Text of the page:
More than 20 years ago, when I was struggling to get TheStreet off the ground, I had a meeting with the folks at America On-line. They decided to pay me $2 million for content related to their financial portal. They were gracious and welcoming and I was thrilled because there was really no way that you could become big unless you were allied with an important portal and that's exactly what AOL represented. They were so powerful it was ludicrous.
Then one day the legendary, revered, loved, idolized Bob Pittman came to my office, where I was trying to run TheStreet out of my old hedge fund.
The fantastic man who had scored it with MTV, so amazing, almost miraculous was now running AOL.
The godlike Pittman came to my office and presented a superb, dazzling even deck about how TheStreet and AOL could cement their relationship. I was ecstatic. Blessed by the man who now runs the special I Heart Media. Then I got to the last page. Instead of AOL paying us $2 million we had to pay them $2 million.
I was aghast. But the genius canny and savvy Pittman said hey, I didn't need AOL. I was free to trade away to reach people. Given that AOL helped our subscription business it was impossible to leave them although I tried.
That's all over with these days. These days you squawk to the Department of Justice and the print media and they take action.
That's really the Justice Department's case against Apple (AAPL) . You go to the App store, you pay Apple and they, for the most part, aren't too keen on letting you get links to pages that help you get subs. The App store is really the only game in town although, again, you don't have to use Apple, something the incredibly brilliant Pittman figured out for AOL.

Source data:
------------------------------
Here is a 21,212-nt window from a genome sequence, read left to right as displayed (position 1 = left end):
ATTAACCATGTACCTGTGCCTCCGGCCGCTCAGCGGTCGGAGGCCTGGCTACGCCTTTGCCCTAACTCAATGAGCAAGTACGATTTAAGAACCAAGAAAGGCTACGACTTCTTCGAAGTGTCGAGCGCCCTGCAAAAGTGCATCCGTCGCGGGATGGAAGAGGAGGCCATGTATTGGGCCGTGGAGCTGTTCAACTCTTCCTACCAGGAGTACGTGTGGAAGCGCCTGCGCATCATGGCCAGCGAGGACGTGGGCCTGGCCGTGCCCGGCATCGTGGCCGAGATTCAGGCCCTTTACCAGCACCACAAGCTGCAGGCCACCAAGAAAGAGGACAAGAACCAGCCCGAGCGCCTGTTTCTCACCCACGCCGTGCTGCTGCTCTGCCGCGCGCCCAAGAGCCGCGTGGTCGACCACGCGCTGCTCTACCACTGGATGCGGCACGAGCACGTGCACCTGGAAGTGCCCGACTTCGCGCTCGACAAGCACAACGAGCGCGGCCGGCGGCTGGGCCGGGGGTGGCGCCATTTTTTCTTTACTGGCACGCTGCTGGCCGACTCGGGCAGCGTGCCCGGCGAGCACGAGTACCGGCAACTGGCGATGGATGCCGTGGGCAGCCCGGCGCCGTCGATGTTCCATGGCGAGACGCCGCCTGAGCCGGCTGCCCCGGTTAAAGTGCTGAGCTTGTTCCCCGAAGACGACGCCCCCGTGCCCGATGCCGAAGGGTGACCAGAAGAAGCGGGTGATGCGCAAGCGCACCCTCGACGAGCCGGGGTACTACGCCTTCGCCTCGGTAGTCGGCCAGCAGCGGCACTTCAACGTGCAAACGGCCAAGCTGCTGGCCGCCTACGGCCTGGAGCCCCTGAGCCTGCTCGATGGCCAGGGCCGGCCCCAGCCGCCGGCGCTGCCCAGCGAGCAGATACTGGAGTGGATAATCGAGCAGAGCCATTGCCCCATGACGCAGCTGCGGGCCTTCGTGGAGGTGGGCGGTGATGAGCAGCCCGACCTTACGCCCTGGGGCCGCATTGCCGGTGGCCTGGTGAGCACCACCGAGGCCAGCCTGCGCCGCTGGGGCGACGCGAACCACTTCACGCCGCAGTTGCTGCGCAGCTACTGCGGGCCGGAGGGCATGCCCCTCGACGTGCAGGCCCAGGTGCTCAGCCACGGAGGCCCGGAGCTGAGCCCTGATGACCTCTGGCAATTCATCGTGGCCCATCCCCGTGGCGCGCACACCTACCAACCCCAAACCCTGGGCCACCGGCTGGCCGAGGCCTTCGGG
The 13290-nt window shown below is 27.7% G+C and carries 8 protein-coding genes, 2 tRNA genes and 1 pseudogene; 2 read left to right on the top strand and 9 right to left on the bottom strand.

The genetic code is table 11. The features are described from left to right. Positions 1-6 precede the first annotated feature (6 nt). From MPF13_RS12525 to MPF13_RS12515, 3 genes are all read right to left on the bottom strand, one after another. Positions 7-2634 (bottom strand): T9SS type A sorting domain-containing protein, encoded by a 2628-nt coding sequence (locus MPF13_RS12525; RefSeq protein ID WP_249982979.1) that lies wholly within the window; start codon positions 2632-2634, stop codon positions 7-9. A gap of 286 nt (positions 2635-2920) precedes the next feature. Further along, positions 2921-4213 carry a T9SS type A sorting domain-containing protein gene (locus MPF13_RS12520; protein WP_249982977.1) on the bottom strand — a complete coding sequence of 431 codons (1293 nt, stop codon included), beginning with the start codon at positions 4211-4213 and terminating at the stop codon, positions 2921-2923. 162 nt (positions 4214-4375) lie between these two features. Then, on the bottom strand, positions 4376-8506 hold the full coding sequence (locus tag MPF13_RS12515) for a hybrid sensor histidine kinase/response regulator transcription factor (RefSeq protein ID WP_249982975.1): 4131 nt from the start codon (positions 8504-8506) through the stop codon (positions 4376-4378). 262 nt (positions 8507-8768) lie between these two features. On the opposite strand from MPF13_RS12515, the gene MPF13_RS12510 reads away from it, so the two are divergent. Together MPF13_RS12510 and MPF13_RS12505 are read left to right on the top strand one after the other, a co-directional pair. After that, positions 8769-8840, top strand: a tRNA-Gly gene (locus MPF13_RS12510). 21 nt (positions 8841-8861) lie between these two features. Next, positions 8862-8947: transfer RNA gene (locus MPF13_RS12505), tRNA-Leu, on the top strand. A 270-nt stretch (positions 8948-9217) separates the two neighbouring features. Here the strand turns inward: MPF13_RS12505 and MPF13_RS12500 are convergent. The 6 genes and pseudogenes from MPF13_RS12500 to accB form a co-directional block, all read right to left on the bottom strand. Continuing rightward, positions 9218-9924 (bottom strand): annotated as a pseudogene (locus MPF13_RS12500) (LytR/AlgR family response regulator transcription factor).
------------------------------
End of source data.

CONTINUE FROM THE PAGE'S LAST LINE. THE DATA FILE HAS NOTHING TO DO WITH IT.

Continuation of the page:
That' the Apple case.
Alphabet's (GOOGL) Google? Here's a company that truly has trouble working with its partners because it often wants to go into business against them. So they might change the algorithm to make it so it's hard to get customers. I say Google's done a great job. Why not let them compete? It keeps prices down. Like Apple, you don't have to use Google. Although it's built out the premier search engine that's no immunity for justice.
Amazon (AMZN) and Facebook (FB) have steered people and abused them by giving up names to the highest bidder. So what if Amazon has been a beacon for lower prices, particularly for Amazon Web Services, how about all the retailers it put out of business. I get that one but it is in the interest of the consumer.
No one said you have to use Facebook but I admit the Facebook's dirty, so to speak, because of the exploitation of those who agreed to be exploited by using Facebook and Instagram are perfectly happy if you want to go to a competitor, it just hasn't happened yet.
Those are the cases. It's just like the Original Mr. Wonderful, Bob Pittman, take it or leave it and the government's going a third way.
Apple's in for special scorn: despite the fact that about two million people are employed making apps, two million people who continue to use the app, and because of its decision to kowtow to Chinese demands, they are entitled to special wrath: a tax on their exports here plus a tacit recognition that Apple will be castigated there.
Now you know what's going on, is it worth it to own them? I think you have to think through a Department of Justice which once endorsed these companies as leaders of our industry. But now their left wing nature and anti-Trump views have made them marked companies. They are no longer allowed to be Pittmans. I could have used this government when I started TheStreet. Instead I accepted the piper I had to pay because of their homegrown dominance. Now Trump's going to end that.
It pays to be Republican when you have a flamboyant Republican president who knows these are all the enemy of his state.
Now the stocks have to suffer. So what. Small price to pay. They should have backed fossil fuels when they had the chance. Now the gates of support have been closed and they are just plain out of luck until the agencies lose or modify things to drive numbers down.